Shepherd University welcomed a unique dance group to the Frank Center. Soul Steps took to the stage at 7 p.m. Wednesday, bringing to the theatre an art form unlike any other.
Among the first things Maxine Lyle, founder and artistic director, said as she entered the room was that the driver for the performance is the audience.
“We need your energy,” she told the audience. Whispers spread through the theater as the audience contemplated what she meant.
Lyle instructed the audience to listen for the que, “steppers say hut,” which they were to respond by holding their fists together and ‘huffing’ as loud as they could.
Lyle said that stepping became popular following World War ll, when the young adults who returned home were accustomed to the rigid structure of military life. Step groups are typically referred to as squads, the leader is called drill sergeant, and the movements are firm and assertive.
The squad consisted of two males and two females, including Lyle. They began their performance with a group movement. Each member was in complete synchronicity with the next throughout the entire act.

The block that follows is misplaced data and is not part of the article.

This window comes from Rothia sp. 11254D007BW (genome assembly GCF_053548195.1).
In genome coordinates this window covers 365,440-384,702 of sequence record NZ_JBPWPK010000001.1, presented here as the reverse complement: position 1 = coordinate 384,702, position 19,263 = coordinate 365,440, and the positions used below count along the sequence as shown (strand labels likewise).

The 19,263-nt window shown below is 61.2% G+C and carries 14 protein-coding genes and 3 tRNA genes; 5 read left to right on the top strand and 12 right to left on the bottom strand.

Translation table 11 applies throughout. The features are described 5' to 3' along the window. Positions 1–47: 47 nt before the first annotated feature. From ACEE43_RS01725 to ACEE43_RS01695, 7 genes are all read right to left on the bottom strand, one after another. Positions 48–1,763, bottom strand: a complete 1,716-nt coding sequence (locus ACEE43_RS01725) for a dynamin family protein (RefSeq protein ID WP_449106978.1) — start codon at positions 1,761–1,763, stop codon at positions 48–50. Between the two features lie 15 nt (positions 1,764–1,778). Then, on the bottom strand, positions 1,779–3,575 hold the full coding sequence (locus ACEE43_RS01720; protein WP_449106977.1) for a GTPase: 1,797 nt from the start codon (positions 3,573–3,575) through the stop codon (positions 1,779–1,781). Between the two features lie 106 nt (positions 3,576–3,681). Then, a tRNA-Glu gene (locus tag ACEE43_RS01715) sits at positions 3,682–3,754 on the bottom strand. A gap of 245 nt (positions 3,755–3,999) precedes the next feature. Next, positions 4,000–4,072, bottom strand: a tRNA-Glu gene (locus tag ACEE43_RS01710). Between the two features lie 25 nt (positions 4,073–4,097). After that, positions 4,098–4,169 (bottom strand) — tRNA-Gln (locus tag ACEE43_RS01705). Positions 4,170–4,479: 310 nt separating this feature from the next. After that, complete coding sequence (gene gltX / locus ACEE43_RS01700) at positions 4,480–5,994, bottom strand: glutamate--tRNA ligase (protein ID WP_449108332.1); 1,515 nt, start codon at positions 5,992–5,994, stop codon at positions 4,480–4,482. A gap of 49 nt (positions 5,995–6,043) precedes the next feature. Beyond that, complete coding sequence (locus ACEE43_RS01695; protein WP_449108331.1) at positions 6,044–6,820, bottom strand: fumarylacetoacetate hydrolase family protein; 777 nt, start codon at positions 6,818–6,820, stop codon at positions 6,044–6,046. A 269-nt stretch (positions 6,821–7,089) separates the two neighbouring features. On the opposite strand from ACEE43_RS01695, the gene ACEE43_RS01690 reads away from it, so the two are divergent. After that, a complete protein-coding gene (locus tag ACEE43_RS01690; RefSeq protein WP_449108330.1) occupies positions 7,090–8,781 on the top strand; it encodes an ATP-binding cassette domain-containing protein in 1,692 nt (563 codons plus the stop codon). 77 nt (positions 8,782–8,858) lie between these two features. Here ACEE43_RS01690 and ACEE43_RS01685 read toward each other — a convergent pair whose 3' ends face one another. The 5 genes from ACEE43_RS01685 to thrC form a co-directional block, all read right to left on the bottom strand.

The dance form is called step because the primary movements involve taking loud, firm steps that flow together into a rhythm. Hand movements are incorporated for added effect.
Throughout the show Lyle intermittently explained the history and meaning behind step as an African American culture.
“Step began as a form of unity on black college campuses in the 1920’s,” she said. “It started with just the feet, and over time has evolved into the modern dance form we have today.”
Traditional step is done without music, however Lyle said that much of their choreography is inspired by music, and step can be incorporated into other dance forms with music. “One hour of choreography can take hours to build,” Lyle said. Two of the members demonstrated with their own style of music and dance forms.
Throughout the show, Soul Steps incorporated the audience frequently. Each time, the theatre quickly filled with laughter as the members would lead the audience through various step movements they could do in their seats.
Lyle explained how some believe step originated in South Africa from miners who were oppressed and not allowed to talk while they worked. The workers learned to communicate through tapping of their work boots, according to Lyle. Soul Steps followed the story with a tribute dance.
As the evening came to a close, audience members were invited on stage to try out step for themselves. A handful of brave members took the stage, from toddlers to grandparents, they all participated. Steps members guided the group through the movements, which were then incorporated into a rhythm.
The concert was an invigorating and collaborative performance. Soul Steps is based out of New York City, and travels around the world sharing the creativity of African American stepping. “Through our performances we feature the personal and cultural stories of Soul Steps artists and the communities they represent,” Lyle said.